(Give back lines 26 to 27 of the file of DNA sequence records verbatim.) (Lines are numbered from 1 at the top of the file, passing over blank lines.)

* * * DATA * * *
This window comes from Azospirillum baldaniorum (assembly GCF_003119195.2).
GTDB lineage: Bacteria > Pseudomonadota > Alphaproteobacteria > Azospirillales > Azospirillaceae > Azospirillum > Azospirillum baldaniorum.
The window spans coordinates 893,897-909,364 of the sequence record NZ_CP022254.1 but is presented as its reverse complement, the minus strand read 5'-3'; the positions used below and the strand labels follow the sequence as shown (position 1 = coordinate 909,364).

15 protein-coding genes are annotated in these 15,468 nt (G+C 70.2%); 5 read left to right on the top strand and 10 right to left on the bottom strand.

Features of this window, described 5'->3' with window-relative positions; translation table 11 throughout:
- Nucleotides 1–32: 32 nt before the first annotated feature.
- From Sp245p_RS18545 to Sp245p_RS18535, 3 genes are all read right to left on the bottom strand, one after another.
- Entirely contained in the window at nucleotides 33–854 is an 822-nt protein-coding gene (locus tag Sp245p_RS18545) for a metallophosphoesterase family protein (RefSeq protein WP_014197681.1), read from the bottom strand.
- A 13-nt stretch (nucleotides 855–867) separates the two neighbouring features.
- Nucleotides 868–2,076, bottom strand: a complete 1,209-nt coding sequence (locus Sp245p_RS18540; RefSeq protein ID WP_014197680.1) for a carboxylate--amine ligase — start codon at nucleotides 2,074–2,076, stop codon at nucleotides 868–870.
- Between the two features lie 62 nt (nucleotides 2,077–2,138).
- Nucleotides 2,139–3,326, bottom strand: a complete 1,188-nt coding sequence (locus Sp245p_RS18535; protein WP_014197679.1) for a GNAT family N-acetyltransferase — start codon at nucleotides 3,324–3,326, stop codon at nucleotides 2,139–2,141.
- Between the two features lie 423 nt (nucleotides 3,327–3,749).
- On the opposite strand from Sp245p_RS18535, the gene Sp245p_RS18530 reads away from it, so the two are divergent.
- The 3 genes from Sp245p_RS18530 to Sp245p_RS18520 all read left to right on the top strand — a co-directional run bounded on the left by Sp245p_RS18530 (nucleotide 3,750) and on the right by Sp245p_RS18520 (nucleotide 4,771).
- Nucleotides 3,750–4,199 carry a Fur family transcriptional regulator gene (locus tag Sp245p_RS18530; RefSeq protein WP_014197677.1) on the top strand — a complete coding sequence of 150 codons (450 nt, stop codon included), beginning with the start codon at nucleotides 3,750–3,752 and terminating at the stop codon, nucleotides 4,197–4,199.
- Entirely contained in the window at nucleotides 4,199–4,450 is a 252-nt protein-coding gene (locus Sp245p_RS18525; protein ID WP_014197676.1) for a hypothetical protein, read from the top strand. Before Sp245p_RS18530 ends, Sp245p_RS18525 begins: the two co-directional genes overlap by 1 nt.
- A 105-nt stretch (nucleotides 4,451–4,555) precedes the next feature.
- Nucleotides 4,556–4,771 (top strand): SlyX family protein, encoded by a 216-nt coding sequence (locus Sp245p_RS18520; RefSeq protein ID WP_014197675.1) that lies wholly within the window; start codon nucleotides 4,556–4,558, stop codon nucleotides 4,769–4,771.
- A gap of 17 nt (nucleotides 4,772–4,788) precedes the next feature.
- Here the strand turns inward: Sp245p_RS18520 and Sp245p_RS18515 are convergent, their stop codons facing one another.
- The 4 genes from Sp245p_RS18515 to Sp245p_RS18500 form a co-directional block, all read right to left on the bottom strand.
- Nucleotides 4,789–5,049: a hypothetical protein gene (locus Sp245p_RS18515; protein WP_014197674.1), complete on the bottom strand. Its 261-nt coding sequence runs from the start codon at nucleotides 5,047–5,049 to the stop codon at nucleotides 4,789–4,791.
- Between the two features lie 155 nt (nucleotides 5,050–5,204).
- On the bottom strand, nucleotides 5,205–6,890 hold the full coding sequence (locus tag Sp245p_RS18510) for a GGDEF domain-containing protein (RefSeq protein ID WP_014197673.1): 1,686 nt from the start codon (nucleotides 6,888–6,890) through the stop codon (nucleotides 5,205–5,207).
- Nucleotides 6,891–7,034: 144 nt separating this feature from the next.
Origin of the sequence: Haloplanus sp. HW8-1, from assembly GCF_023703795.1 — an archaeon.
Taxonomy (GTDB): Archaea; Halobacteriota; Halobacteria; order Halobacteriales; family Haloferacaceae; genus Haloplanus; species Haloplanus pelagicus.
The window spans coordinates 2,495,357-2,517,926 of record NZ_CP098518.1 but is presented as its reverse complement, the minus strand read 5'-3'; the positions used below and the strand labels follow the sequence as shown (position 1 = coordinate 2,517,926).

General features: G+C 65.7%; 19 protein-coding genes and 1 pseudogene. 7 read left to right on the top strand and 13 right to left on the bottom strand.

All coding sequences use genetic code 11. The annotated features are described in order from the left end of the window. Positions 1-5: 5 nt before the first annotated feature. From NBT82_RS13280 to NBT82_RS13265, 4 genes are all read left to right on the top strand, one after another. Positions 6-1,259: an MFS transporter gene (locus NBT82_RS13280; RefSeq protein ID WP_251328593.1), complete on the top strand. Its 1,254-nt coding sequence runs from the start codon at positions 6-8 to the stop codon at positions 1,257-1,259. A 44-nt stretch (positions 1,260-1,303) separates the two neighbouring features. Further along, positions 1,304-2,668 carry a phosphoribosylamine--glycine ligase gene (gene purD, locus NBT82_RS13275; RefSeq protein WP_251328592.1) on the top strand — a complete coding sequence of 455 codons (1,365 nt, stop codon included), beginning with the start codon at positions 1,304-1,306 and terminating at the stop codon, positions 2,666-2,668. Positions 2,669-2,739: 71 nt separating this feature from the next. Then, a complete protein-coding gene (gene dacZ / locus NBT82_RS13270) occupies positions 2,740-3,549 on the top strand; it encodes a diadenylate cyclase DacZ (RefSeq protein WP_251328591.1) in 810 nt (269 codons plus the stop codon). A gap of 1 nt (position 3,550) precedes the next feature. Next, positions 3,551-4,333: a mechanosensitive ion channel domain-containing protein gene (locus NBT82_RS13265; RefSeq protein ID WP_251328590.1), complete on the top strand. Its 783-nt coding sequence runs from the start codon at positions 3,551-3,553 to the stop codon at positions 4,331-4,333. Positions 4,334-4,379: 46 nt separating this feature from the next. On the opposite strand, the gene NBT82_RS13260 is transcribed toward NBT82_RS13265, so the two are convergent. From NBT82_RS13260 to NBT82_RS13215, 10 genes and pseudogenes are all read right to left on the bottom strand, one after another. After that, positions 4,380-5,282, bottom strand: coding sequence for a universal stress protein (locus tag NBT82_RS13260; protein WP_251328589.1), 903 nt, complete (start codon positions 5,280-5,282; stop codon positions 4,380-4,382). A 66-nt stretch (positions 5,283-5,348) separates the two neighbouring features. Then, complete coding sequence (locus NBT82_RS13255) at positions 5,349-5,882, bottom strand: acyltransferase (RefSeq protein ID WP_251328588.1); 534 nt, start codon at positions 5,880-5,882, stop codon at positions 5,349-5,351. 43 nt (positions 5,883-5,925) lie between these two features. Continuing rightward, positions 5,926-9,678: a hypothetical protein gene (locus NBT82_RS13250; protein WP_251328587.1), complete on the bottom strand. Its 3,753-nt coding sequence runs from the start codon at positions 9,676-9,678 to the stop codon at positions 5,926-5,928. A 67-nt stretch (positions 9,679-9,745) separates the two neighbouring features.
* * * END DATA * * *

- Nucleotides 6,891–7,034: 144 nt separating this feature from the next.
Origin of the sequence: Haloplanus sp. HW8-1, from assembly GCF_023703795.1 — an archaeon.